Die krag van lofpsalms om bewustheid van ekologiese aangeleenthede by erediensdeelnemers aan te wakker. Die liturgie behoort opnuut ’n sensitiwiteit by gelowiges te skep om God as die Skepper én Herskepper van die heelal te verheerlik. Die psalms kan met groot vrug gebruik word om gelowiges se ekologiese bewussyn op te skerp. Die saak word aan die hand van drie skeppingspsalms ondersoek, naamlik Psalm 19, 104 en 148. Dit vra veral hoe die lof in hierdie sogenaamde skeppingspsalms daartoe bydra om gelowiges in hulle eie konteks op te skerp om nie net die natuur te bewaar nie, maar om deur die natuur God met woord en daad te verheerlik. Omdat die ekologiese krisis ons aarde, lug en water, met ander woorde ons basiese lewensmiddele regstreeks raak, behoort aanbidders in die erediens ernstig oor hulle betrokkenheid by die ekologie te laat besin. Die verwoesting van ekologiese sisteme het ‘n regstreekse uitwerking op alle ander probleme en nood wat deur plant, mens en dier ervaar word. Die klem van Psalm 19 op die hemelruim plaas lugbesoedeling, aardverwarming en die skade aan die osoonlaag op die agenda van elke deelnemer aan die erediens. In die lofliedere in Psalm 104 en 148 is die mens deel van die kunstige skeppingsweb wat bewaar behoort te word.


Throughout his prolific academic career, Herrie van Rooy has shown a continual interest in the Book of Psalms. His particular focus on the Syrian psalms led to international recognition for his work. His exegetical involvement in the versification of the psalms in the years until 2001, deepened his love for the psalms. Therefore, this article on the praise of a few of the so-called praise psalms is dedicated to him.

It seems that praise to God by, and together with, creation seldom takes shape in narrative material. Praise is expressed in poetry – mostly exclusively associated with hymns and found mainly in the Book of Psalms and in the traditional sections of hymns in Isaiah 40–66 (Dahill 2012:7). The list of creation-related texts in psalms constitutes the core of praise to God by all the different elements and living creatures of the ecological universe. The relevant psalms celebrate the world in which we live today. In contrast to these psalms, many other spiritual songs and hymns do not praise the Lord for his creation and the beauty of life on earth; those are rather songs and music that want to carry believers away to the supra-mundane. As Witt (2012) argues:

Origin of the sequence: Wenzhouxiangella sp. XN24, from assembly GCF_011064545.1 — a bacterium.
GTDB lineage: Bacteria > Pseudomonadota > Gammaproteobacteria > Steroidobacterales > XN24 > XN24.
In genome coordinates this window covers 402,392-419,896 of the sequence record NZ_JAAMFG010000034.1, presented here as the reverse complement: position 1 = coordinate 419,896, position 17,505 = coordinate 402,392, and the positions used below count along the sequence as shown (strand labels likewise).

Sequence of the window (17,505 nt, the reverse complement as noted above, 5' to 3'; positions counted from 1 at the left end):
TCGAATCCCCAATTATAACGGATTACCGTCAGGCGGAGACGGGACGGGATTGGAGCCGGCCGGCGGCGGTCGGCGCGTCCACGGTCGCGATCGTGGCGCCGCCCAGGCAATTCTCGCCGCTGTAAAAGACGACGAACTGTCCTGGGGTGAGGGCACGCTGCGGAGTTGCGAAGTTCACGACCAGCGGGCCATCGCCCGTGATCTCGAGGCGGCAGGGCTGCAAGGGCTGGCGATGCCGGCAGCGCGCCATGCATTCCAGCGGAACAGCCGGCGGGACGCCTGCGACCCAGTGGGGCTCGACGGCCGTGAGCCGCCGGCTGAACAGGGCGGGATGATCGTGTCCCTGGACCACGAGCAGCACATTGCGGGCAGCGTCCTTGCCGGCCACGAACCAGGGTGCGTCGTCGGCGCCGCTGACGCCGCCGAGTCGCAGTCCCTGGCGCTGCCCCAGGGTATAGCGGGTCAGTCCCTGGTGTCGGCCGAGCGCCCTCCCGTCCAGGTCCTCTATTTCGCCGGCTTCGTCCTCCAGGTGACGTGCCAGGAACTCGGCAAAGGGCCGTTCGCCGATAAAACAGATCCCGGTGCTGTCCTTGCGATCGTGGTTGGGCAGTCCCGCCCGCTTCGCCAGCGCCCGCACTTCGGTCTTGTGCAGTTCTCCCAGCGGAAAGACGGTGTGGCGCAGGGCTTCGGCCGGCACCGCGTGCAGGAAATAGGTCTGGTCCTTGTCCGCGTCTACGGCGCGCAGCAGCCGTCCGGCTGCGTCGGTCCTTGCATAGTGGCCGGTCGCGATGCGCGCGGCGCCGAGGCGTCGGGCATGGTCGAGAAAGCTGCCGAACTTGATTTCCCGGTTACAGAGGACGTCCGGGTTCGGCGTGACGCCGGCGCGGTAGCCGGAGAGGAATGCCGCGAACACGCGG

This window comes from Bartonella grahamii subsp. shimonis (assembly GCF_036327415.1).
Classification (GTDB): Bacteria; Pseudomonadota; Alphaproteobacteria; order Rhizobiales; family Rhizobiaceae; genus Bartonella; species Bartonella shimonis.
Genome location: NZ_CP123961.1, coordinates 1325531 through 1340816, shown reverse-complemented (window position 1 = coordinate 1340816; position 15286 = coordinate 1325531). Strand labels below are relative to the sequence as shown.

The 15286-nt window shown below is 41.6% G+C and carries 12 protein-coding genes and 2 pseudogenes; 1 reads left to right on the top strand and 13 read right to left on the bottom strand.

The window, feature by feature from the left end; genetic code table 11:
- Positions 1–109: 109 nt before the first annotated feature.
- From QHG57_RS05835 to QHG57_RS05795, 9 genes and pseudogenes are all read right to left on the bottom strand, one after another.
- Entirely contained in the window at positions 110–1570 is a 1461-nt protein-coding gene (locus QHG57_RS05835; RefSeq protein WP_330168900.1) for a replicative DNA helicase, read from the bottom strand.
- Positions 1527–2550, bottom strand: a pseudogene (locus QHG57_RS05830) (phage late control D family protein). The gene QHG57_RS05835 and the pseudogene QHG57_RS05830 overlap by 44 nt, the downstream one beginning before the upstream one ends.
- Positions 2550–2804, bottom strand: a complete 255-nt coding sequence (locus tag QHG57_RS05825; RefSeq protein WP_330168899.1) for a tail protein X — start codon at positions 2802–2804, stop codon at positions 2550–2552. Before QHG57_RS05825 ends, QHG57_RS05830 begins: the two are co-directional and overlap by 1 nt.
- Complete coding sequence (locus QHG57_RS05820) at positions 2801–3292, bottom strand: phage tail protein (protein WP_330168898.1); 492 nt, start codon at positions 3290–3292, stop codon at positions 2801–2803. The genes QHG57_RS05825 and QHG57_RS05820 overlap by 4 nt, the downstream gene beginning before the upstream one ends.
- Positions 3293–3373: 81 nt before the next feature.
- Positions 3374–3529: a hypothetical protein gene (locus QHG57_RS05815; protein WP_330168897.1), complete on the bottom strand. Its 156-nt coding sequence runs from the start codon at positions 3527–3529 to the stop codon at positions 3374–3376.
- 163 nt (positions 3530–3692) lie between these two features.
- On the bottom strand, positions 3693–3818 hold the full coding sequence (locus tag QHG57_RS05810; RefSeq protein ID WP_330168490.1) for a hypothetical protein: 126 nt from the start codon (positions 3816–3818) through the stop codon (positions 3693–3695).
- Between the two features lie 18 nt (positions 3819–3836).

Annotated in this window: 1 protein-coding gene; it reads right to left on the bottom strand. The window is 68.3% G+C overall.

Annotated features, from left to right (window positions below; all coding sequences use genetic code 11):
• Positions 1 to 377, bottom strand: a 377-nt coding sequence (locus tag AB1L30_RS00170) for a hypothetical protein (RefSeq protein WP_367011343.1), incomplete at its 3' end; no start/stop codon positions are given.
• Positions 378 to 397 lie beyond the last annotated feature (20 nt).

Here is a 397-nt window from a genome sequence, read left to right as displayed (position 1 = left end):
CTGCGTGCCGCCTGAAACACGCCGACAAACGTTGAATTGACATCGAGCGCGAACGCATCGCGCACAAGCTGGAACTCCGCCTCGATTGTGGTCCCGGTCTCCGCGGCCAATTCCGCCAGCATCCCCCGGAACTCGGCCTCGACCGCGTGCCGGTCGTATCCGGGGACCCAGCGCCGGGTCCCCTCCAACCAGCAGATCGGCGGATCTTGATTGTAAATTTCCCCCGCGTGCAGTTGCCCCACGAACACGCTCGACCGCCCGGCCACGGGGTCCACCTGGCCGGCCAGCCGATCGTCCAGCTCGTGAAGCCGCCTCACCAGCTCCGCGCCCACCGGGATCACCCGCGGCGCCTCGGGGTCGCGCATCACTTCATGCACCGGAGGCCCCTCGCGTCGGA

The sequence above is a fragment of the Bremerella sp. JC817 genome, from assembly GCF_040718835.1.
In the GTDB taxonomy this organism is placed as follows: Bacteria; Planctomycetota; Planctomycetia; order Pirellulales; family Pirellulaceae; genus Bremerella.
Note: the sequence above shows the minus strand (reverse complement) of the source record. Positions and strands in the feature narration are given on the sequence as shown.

At best, this world-denying repertoire has been a diversion. At worst, it has been a drug numbing us to the importance of God’s work and our work alongside God and the rest of creation. (p. 18)

In liturgy, believers ought to be sensitised anew to glorify God, both as the Creator and Re-creator of the universe. Through liturgical acts, they should contribute to make society act more sensitively towards God’s creation as Berry (2012) claims:

We live in a community of creation within which we have special and distinctive roles, clearly expressed in Psalm 104 where its picture of an ecological creation belongs within its theocentric praise of God for his creation, a passage responded to in Psalm l48 and drawn upon by Jesus in Matthew 6:25–33. (p. 180)